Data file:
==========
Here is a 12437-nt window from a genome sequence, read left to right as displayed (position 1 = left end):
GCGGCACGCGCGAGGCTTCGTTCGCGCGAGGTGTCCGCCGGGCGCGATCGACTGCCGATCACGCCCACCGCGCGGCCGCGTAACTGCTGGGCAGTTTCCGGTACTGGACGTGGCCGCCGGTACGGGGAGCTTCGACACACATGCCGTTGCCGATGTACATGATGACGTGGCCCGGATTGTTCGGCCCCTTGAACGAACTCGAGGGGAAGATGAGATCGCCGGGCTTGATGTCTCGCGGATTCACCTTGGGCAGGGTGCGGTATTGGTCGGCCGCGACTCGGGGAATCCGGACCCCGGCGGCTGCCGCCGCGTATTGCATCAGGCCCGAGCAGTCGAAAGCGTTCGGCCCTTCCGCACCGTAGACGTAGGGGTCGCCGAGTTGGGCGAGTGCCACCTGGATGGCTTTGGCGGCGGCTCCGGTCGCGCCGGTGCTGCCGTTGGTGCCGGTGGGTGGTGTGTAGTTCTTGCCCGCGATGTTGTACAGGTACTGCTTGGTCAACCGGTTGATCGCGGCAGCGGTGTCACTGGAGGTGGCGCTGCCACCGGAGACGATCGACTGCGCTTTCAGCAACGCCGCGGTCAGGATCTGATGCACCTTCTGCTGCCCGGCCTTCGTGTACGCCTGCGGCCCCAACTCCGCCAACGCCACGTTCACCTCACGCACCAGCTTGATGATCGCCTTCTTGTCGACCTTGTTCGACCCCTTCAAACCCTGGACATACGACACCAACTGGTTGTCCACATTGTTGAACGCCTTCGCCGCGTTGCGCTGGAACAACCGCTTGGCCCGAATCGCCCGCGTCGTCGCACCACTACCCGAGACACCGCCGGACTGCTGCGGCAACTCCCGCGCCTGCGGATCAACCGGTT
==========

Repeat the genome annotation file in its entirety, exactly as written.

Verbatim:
Here is a 12437-nt window from a genome sequence, read left to right as displayed (position 1 = left end):
GCGGCACGCGCGAGGCTTCGTTCGCGCGAGGTGTCCGCCGGGCGCGATCGACTGCCGATCACGCCCACCGCGCGGCCGCGTAACTGCTGGGCAGTTTCCGGTACTGGACGTGGCCGCCGGTACGGGGAGCTTCGACACACATGCCGTTGCCGATGTACATGATGACGTGGCCCGGATTGTTCGGCCCCTTGAACGAACTCGAGGGGAAGATGAGATCGCCGGGCTTGATGTCTCGCGGATTCACCTTGGGCAGGGTGCGGTATTGGTCGGCCGCGACTCGGGGAATCCGGACCCCGGCGGCTGCCGCCGCGTATTGCATCAGGCCCGAGCAGTCGAAAGCGTTCGGCCCTTCCGCACCGTAGACGTAGGGGTCGCCGAGTTGGGCGAGTGCCACCTGGATGGCTTTGGCGGCGGCTCCGGTCGCGCCGGTGCTGCCGTTGGTGCCGGTGGGTGGTGTGTAGTTCTTGCCCGCGATGTTGTACAGGTACTGCTTGGTCAACCGGTTGATCGCGGCAGCGGTGTCACTGGAGGTGGCGCTGCCACCGGAGACGATCGACTGCGCTTTCAGCAACGCCGCGGTCAGGATCTGATGCACCTTCTGCTGCCCGGCCTTCGTGTACGCCTGCGGCCCCAACTCCGCCAACGCCACGTTCACCTCACGCACCAGCTTGATGATCGCCTTCTTGTCGACCTTGTTCGACCCCTTCAAACCCTGGACATACGACACCAACTGGTTGTCCACATTGTTGAACGCCTTCGCCGCGTTGCGCTGGAACAACCGCTTGGCCCGAATCGCCCGCGTCGTCGCACCACTACCCGAGACACCGCCGGACTGCTGCGGCAACTCCCGCGCCTGCGGATCAACCGGTT